My bride and I went to see The Case for Christ last Saturday. I must admit to some trepidation on my part. I have seen quite a few “Christian” films that had their hearts in the right place but were also simply bad, even laughably bad, films. I was fearful this film would be more of the same. I am pleased to report that The Case for Christ is a very good film, and a profound one. I heartily endorse it for anyone who wishes to see a well-acted and well-made film that asks profound questions about the human condition. My review is below the fold and the usual caveat about spoilers is in full force:
The film is based on Lee Strobel’s book The Case for Christ which details how he, an atheist, set out to disprove the Resurrection and ended up being converted to Christ. The movie opens in 1980. Life is going good for Lee Strobel. A graduate of Yale Law School, Strobel is a legal affairs reporter on the Chicago Tribune. He has won awards for his reporting and has just had a book published: Reckless Homicide? Ford’s Pinto Trial. He has a lovely wife, Leslie, and they have a little girl, Alison. Professional success and marital bliss, what more could a man ask for? Then the divine enters into the picture.
Strobel is portrayed by Mike Vogel, who makes Strobel a fully developed character, warts and all, as does Erika Jane Christensen as Leslie Strobel. Their dialogues as man and wife seem completely authentic and never stagey or stilted.
The film does a great job of recreating the period, one my bride and I lived through as young adults. We see the reporters banging away at their electric typewriters in those pre-word processor, at least in common use, days. Strobel’s editor has a word processor, but quickly banishes it to a corner of his office out of frustration with how slow it is. In one hilarious sequence, which will seem bizarre to anyone much under 40, we see a line of people waiting to use a pay phone. (An adjacent payphone has an out of order sign on it which Strobel casually removes as he uses the supposedly out of order phone to the chagrin of the waiting people, one of many humorous scenes in the film.) Tacky dark wood paneling abounds. Strobel’s father appears wearing a light blue leisure suit, that fashion atrocity of the period, which reminded me of a dark blue suit that my father wore at the time. This will be a trip down memory lane for people, geezers, of my vintage.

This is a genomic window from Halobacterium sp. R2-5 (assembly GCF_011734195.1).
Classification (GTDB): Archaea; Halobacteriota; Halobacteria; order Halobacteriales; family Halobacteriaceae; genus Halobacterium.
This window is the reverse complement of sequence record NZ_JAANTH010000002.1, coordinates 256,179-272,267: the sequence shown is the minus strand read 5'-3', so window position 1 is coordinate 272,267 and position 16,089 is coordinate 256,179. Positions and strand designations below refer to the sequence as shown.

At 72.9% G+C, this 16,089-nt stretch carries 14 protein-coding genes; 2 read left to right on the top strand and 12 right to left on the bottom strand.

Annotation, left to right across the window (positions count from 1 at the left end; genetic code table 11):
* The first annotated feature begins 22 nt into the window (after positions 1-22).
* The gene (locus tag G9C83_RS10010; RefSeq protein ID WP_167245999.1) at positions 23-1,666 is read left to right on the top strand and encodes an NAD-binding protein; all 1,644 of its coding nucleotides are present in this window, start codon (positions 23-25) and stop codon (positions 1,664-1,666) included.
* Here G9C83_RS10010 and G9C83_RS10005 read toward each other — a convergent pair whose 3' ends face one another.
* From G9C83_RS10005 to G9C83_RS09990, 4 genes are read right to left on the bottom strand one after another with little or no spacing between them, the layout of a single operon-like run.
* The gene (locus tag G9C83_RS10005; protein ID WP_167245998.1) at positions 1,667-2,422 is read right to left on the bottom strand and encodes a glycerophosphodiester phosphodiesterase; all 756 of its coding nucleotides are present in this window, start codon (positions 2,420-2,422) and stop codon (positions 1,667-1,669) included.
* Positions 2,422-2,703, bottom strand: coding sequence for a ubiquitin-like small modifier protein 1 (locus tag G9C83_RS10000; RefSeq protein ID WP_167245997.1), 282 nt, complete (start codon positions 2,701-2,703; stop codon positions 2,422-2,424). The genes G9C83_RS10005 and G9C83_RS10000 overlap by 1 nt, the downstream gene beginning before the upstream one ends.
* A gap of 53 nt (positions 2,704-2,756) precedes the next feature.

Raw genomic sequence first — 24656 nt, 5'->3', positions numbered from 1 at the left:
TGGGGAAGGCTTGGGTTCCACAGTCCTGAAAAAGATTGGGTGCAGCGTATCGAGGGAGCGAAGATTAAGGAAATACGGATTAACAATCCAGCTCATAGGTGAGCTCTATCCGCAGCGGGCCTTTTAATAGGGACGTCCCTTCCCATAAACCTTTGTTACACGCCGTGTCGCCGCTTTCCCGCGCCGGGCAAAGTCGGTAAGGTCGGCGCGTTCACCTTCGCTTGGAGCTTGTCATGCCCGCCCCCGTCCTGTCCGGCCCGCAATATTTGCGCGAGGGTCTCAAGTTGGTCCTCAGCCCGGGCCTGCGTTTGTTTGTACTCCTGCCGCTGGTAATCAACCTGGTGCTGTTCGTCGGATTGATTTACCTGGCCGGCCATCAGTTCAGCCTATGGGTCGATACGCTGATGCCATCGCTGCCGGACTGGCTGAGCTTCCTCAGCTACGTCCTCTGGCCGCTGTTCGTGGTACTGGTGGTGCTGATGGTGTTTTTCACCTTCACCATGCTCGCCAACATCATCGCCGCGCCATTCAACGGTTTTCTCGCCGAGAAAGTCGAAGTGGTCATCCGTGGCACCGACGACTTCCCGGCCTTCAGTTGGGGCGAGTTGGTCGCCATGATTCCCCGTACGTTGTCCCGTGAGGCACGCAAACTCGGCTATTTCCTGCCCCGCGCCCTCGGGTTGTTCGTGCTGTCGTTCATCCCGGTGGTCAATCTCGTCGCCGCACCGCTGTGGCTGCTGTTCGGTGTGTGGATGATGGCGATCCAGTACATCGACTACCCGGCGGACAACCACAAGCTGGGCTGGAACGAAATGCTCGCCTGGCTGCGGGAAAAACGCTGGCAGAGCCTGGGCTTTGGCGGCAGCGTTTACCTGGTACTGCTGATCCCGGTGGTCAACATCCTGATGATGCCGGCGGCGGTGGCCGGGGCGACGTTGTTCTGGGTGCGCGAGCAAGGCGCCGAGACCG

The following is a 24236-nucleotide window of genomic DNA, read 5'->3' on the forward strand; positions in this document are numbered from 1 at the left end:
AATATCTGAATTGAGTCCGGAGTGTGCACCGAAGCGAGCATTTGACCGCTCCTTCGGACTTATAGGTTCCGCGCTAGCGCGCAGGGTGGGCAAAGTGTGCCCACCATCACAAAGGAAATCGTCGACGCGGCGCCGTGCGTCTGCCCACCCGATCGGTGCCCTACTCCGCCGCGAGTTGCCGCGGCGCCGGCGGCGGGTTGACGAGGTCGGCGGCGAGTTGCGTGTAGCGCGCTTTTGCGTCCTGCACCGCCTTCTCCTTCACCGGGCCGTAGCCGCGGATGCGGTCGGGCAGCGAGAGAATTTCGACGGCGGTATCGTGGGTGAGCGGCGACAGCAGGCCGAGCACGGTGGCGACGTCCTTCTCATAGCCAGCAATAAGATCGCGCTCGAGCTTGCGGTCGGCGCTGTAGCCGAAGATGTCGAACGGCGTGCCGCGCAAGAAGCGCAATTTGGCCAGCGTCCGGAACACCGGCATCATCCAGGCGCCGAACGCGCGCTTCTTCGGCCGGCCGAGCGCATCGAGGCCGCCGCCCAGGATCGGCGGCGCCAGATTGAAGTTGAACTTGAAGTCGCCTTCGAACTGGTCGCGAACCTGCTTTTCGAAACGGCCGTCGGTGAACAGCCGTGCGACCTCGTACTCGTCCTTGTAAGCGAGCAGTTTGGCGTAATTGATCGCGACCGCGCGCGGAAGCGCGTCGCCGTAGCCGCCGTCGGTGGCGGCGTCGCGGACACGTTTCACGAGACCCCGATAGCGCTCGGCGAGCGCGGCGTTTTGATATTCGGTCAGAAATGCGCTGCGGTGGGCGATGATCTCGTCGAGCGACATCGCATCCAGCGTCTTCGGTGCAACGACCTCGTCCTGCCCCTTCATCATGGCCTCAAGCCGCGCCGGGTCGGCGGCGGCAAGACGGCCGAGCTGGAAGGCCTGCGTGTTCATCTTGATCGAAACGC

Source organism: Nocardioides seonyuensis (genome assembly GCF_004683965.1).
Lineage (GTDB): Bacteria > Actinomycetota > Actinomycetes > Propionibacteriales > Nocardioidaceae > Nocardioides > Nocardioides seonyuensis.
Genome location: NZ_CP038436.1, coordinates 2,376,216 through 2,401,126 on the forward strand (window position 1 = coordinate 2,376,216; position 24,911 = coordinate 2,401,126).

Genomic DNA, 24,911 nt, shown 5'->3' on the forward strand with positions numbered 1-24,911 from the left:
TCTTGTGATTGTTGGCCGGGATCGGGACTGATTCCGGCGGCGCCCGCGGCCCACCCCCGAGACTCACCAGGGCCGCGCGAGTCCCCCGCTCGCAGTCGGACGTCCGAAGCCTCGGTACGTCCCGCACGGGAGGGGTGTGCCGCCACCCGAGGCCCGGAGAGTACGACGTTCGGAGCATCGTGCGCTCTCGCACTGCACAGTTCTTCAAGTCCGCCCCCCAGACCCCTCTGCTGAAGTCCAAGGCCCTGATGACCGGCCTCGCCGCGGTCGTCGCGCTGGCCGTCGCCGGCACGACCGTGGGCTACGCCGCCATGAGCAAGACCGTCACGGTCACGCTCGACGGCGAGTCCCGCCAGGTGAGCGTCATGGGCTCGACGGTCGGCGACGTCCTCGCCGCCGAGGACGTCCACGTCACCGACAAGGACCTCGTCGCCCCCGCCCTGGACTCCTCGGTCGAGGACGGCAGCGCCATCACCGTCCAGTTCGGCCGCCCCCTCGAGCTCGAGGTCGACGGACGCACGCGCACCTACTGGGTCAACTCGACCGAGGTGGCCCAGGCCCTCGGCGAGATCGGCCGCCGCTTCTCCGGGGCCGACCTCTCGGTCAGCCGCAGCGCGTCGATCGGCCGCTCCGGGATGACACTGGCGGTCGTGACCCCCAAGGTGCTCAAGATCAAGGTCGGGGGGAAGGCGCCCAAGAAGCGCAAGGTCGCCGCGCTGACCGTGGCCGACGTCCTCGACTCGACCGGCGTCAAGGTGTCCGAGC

The divine enters the film when Strobel and his wife and daughter go out to dine in a restaurant. The little girl begins to choke on some food and stops breathing. Frantic, Strobel and his wife, attempt to aid their daughter but without success. A black nurse, Alfie Davis portrayed by L. Scott Caldwell, who is out with her husband runs up and dislodges the fragment of food from the child’s throat, saving her life. To the fervent thanks of the parents she says that she and her husband had been intending to go to another restaurant but that Jesus Christ had told her that she needed to be at this restaurant. After the Strobels arrive back home we learn that they are atheists. Strobel doesn’t think much of the incident other than he is relieved that his daughter got through it unharmed. However, his wife can’t stop thinking about it and what the nurse had said about Christ.
Leslie Strobel visits the nurse at the hospital where she works to bring her muffins she has baked as a thank you present. She confides in the nurse that she cannot stop thinking about what had happened and the nurse invites her to attend her church, Willow Creek Community Church in the Chicago suburb of South Barrington.